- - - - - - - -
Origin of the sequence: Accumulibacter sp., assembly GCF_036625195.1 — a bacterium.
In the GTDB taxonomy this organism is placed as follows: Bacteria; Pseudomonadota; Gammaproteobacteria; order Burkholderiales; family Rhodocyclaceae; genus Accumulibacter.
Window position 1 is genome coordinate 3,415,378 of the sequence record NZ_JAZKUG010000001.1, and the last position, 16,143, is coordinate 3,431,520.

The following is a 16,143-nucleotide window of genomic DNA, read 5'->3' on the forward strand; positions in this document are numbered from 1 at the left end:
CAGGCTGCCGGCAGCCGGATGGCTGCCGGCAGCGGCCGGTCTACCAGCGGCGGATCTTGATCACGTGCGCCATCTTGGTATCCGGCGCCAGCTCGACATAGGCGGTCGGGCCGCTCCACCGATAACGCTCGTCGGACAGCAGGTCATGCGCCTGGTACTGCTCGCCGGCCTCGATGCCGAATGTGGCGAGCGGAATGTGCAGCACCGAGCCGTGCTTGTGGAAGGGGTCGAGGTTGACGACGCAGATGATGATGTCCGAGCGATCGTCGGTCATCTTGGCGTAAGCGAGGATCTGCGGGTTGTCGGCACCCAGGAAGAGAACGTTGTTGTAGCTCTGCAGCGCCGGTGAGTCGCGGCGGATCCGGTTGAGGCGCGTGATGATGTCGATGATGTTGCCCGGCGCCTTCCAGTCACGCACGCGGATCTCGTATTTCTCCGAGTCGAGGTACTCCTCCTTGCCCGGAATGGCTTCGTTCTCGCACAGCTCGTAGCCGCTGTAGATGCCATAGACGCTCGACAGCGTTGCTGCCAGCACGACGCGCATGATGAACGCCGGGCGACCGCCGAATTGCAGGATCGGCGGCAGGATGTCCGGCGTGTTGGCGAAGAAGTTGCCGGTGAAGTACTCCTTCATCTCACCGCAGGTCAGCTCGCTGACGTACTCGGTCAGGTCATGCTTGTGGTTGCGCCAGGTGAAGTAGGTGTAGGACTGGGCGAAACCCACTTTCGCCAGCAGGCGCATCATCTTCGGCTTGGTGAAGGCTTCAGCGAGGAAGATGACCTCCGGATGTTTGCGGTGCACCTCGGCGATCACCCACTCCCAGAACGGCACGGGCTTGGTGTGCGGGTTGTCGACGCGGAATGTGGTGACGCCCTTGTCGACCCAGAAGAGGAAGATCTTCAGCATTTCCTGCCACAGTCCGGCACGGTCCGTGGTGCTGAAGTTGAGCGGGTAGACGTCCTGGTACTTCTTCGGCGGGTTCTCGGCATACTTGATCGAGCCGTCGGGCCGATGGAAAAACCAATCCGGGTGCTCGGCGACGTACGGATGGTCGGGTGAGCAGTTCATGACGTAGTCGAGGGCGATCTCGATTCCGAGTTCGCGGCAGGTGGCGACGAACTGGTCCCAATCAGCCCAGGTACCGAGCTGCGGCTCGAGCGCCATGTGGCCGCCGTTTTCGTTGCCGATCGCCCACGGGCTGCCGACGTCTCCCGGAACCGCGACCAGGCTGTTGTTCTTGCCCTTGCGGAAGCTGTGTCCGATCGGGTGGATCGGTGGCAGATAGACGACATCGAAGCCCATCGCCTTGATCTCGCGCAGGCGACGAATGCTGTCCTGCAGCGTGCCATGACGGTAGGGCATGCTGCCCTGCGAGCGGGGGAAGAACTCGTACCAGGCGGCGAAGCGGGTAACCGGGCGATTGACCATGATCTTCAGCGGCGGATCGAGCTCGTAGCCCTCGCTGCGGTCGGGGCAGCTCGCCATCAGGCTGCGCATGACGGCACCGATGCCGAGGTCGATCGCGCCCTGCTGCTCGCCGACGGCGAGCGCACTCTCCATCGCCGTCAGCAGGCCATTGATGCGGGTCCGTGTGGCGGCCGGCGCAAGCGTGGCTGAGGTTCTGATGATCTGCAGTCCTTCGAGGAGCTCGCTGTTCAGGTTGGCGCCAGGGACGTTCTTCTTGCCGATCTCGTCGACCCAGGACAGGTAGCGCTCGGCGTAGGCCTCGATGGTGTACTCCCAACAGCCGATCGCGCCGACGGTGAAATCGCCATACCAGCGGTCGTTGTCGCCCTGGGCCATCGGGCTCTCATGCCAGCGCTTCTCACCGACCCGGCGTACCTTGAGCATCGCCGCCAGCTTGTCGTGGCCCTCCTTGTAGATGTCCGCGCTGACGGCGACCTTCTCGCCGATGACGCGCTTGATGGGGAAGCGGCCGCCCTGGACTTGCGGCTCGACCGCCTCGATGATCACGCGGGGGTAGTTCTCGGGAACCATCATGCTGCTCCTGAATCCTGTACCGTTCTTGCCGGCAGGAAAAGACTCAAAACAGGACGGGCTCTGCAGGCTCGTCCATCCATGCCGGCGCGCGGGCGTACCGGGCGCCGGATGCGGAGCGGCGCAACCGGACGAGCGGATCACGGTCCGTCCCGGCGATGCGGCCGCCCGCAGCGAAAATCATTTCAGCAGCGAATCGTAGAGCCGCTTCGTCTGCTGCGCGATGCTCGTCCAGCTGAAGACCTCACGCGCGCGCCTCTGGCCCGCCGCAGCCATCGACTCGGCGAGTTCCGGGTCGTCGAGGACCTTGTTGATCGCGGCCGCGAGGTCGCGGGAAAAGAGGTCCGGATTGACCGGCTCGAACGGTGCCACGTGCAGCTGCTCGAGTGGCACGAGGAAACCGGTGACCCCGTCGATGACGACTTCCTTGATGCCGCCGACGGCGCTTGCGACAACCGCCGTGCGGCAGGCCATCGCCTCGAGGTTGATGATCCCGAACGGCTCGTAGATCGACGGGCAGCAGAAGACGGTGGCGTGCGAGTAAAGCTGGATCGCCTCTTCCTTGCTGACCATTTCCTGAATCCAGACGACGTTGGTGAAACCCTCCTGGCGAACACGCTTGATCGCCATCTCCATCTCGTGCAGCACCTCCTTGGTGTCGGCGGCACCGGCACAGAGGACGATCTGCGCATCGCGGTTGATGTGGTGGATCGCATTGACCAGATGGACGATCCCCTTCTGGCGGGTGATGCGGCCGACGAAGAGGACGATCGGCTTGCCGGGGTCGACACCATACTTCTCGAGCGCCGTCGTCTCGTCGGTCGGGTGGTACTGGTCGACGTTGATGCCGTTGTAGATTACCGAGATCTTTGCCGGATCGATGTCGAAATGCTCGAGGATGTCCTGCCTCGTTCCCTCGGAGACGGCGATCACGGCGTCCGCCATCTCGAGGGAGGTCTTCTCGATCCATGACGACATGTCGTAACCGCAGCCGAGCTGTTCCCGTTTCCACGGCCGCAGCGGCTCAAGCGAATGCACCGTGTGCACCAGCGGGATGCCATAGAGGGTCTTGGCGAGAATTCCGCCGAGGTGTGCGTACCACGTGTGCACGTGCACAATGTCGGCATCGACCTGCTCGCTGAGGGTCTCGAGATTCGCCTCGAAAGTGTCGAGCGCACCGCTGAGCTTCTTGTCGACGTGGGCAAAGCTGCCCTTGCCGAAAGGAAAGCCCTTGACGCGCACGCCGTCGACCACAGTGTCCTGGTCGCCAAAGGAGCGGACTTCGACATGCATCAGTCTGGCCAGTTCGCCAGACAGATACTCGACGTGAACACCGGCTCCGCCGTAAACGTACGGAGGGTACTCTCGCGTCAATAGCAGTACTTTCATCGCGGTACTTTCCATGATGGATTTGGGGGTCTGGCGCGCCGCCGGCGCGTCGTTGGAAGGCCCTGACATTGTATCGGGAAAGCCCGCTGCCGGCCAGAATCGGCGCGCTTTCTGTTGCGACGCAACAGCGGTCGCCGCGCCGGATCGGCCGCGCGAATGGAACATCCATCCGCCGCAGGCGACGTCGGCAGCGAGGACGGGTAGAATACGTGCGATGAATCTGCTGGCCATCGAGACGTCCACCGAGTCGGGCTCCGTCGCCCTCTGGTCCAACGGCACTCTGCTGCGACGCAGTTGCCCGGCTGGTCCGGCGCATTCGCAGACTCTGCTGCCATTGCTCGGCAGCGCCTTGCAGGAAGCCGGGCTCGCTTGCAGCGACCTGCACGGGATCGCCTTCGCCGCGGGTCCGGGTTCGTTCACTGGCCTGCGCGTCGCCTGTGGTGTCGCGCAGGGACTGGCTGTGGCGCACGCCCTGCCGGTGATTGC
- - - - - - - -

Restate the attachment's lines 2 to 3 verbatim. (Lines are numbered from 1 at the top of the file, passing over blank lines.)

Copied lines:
In the GTDB taxonomy this organism is placed as follows: Bacteria; Pseudomonadota; Gammaproteobacteria; order Burkholderiales; family Rhodocyclaceae; genus Accumulibacter.
Window position 1 is genome coordinate 3,415,378 of the sequence record NZ_JAZKUG010000001.1, and the last position, 16,143, is coordinate 3,431,520.